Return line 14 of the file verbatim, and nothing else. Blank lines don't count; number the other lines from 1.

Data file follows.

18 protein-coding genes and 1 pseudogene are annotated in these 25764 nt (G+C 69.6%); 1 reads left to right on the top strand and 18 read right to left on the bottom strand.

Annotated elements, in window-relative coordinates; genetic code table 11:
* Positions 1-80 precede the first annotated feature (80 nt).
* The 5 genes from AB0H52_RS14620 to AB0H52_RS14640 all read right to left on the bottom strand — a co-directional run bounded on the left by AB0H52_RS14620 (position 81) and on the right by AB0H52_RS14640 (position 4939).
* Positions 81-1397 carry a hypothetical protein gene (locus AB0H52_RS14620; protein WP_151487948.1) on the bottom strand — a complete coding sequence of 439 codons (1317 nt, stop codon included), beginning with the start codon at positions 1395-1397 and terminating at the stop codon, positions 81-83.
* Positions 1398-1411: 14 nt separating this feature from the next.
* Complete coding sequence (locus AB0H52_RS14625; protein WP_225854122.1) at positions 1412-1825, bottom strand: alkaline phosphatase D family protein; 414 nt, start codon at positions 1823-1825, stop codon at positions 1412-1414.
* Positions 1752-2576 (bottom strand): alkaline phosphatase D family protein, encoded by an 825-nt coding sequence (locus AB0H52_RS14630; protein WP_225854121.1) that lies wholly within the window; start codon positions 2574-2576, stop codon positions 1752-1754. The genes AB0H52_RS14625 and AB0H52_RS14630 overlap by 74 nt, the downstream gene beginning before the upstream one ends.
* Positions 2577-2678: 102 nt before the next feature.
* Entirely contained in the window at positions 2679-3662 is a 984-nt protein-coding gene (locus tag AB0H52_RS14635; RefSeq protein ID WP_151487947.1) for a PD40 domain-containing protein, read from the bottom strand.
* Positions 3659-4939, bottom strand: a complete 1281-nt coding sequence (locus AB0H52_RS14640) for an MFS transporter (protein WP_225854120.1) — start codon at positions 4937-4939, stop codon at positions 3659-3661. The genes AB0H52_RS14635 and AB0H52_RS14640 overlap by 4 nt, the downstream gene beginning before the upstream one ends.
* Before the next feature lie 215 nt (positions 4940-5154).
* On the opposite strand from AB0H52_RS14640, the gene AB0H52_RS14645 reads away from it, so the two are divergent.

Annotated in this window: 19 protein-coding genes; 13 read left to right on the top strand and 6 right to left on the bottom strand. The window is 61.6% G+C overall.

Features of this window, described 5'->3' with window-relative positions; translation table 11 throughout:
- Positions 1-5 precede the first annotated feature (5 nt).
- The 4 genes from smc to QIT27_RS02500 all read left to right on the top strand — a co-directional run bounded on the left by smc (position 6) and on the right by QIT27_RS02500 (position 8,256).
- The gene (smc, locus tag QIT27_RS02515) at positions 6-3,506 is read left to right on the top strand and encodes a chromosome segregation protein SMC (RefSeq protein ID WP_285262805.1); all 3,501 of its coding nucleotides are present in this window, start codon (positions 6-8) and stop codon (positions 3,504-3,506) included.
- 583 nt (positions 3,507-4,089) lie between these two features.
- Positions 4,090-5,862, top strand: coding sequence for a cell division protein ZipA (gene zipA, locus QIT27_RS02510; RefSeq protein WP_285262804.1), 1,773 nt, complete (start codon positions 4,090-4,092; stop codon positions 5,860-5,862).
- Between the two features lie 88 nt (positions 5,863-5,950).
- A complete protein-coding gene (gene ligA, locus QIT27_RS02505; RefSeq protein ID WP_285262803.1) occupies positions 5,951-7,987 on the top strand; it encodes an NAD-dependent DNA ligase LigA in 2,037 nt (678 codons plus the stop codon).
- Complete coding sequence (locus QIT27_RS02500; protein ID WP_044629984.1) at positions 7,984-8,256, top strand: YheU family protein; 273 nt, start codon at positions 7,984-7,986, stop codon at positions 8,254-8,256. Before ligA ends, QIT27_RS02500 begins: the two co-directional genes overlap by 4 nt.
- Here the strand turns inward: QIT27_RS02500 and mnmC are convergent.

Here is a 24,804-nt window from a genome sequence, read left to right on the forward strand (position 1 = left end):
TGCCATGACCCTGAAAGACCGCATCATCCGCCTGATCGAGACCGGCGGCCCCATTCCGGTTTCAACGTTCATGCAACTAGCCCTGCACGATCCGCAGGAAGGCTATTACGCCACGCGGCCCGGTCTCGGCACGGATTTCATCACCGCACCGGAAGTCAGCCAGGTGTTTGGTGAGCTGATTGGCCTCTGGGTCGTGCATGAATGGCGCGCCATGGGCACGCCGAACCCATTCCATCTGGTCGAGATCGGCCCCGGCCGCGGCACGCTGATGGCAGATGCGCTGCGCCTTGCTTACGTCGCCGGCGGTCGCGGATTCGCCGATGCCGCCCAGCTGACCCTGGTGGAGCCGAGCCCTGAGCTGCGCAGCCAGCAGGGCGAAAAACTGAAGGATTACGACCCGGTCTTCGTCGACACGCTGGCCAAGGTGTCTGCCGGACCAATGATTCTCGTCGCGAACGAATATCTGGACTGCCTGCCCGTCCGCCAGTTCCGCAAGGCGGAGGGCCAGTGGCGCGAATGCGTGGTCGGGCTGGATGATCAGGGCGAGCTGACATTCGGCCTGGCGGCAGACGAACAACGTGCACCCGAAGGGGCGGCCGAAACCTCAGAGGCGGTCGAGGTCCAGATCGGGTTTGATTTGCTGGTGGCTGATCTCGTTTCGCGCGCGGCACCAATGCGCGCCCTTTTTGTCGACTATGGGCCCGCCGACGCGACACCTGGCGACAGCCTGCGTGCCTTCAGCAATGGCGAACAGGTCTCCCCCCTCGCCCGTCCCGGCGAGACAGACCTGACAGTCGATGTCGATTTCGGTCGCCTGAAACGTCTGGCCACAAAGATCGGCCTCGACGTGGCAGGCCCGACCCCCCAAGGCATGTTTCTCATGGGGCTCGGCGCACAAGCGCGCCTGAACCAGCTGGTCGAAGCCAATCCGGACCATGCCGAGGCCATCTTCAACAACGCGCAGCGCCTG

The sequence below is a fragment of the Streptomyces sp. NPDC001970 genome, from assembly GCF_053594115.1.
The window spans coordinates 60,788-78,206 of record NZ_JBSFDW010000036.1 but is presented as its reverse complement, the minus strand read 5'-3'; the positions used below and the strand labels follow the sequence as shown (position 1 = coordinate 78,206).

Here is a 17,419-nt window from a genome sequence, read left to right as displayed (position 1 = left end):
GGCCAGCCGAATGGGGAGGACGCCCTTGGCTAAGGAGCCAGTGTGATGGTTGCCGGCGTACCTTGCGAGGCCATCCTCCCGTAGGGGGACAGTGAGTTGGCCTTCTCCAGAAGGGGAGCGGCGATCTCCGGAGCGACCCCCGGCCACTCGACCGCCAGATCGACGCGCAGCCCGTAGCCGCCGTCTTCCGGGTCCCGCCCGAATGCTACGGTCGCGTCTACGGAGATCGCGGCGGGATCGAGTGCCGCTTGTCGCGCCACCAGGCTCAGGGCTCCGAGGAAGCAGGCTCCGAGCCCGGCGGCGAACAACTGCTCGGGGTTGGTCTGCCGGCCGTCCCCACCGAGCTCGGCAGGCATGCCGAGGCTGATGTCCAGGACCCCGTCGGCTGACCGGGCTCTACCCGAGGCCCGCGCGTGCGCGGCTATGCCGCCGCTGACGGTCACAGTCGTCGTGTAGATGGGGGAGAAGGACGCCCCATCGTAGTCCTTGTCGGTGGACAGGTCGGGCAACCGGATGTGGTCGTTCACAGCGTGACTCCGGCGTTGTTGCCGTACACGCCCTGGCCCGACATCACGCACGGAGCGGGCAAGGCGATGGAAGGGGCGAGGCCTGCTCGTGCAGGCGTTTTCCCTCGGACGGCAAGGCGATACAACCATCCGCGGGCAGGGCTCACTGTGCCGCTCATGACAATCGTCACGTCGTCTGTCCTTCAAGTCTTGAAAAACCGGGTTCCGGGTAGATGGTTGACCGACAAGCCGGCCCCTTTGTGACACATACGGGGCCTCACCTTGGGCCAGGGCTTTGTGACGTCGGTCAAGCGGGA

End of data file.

Annotated in this window: 19 protein-coding genes; 13 read left to right on the top strand and 6 right to left on the bottom strand. The window is 61.6% G+C overall.